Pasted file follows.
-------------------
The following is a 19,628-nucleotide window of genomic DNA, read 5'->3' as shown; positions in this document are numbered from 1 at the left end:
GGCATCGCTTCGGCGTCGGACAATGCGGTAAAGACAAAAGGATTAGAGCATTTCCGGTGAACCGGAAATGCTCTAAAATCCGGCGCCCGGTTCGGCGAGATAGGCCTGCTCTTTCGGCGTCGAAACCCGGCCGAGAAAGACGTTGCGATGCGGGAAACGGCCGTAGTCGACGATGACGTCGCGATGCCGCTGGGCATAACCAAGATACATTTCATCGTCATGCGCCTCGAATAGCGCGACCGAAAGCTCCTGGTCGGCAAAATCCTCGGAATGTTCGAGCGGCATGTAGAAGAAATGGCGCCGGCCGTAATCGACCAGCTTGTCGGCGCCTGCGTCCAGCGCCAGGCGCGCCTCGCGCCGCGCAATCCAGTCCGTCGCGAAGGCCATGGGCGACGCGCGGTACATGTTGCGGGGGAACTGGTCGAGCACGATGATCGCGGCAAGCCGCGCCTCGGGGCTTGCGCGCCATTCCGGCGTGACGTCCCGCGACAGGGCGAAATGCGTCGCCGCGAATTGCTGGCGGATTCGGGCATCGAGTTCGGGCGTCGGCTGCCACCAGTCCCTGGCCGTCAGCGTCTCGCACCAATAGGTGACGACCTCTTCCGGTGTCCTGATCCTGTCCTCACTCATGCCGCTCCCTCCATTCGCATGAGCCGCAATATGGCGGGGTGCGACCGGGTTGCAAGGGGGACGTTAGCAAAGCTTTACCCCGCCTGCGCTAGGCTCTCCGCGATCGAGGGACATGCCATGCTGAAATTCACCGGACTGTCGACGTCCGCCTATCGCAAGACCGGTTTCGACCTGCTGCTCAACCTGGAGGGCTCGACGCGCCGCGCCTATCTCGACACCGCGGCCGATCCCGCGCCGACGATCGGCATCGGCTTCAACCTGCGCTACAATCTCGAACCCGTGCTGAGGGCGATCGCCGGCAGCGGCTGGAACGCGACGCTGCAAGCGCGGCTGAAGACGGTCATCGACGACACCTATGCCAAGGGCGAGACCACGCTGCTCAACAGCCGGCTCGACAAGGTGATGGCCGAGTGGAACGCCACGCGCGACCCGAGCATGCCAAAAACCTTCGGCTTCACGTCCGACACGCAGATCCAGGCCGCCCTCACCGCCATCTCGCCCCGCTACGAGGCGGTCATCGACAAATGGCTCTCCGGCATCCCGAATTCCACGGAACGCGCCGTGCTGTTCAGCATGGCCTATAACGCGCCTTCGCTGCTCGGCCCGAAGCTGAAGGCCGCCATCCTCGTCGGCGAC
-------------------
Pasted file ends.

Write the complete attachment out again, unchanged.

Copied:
The following is a 19,628-nucleotide window of genomic DNA, read 5'->3' as shown; positions in this document are numbered from 1 at the left end:
GGCATCGCTTCGGCGTCGGACAATGCGGTAAAGACAAAAGGATTAGAGCATTTCCGGTGAACCGGAAATGCTCTAAAATCCGGCGCCCGGTTCGGCGAGATAGGCCTGCTCTTTCGGCGTCGAAACCCGGCCGAGAAAGACGTTGCGATGCGGGAAACGGCCGTAGTCGACGATGACGTCGCGATGCCGCTGGGCATAACCAAGATACATTTCATCGTCATGCGCCTCGAATAGCGCGACCGAAAGCTCCTGGTCGGCAAAATCCTCGGAATGTTCGAGCGGCATGTAGAAGAAATGGCGCCGGCCGTAATCGACCAGCTTGTCGGCGCCTGCGTCCAGCGCCAGGCGCGCCTCGCGCCGCGCAATCCAGTCCGTCGCGAAGGCCATGGGCGACGCGCGGTACATGTTGCGGGGGAACTGGTCGAGCACGATGATCGCGGCAAGCCGCGCCTCGGGGCTTGCGCGCCATTCCGGCGTGACGTCCCGCGACAGGGCGAAATGCGTCGCCGCGAATTGCTGGCGGATTCGGGCATCGAGTTCGGGCGTCGGCTGCCACCAGTCCCTGGCCGTCAGCGTCTCGCACCAATAGGTGACGACCTCTTCCGGTGTCCTGATCCTGTCCTCACTCATGCCGCTCCCTCCATTCGCATGAGCCGCAATATGGCGGGGTGCGACCGGGTTGCAAGGGGGACGTTAGCAAAGCTTTACCCCGCCTGCGCTAGGCTCTCCGCGATCGAGGGACATGCCATGCTGAAATTCACCGGACTGTCGACGTCCGCCTATCGCAAGACCGGTTTCGACCTGCTGCTCAACCTGGAGGGCTCGACGCGCCGCGCCTATCTCGACACCGCGGCCGATCCCGCGCCGACGATCGGCATCGGCTTCAACCTGCGCTACAATCTCGAACCCGTGCTGAGGGCGATCGCCGGCAGCGGCTGGAACGCGACGCTGCAAGCGCGGCTGAAGACGGTCATCGACGACACCTATGCCAAGGGCGAGACCACGCTGCTCAACAGCCGGCTCGACAAGGTGATGGCCGAGTGGAACGCCACGCGCGACCCGAGCATGCCAAAAACCTTCGGCTTCACGTCCGACACGCAGATCCAGGCCGCCCTCACCGCCATCTCGCCCCGCTACGAGGCGGTCATCGACAAATGGCTCTCCGGCATCCCGAATTCCACGGAACGCGCCGTGCTGTTCAGCATGGCCTATAACGCGCCTTCGCTGCTCGGCCCGAAGCTGAAGGCCGCCATCCTCGTCGGCGAC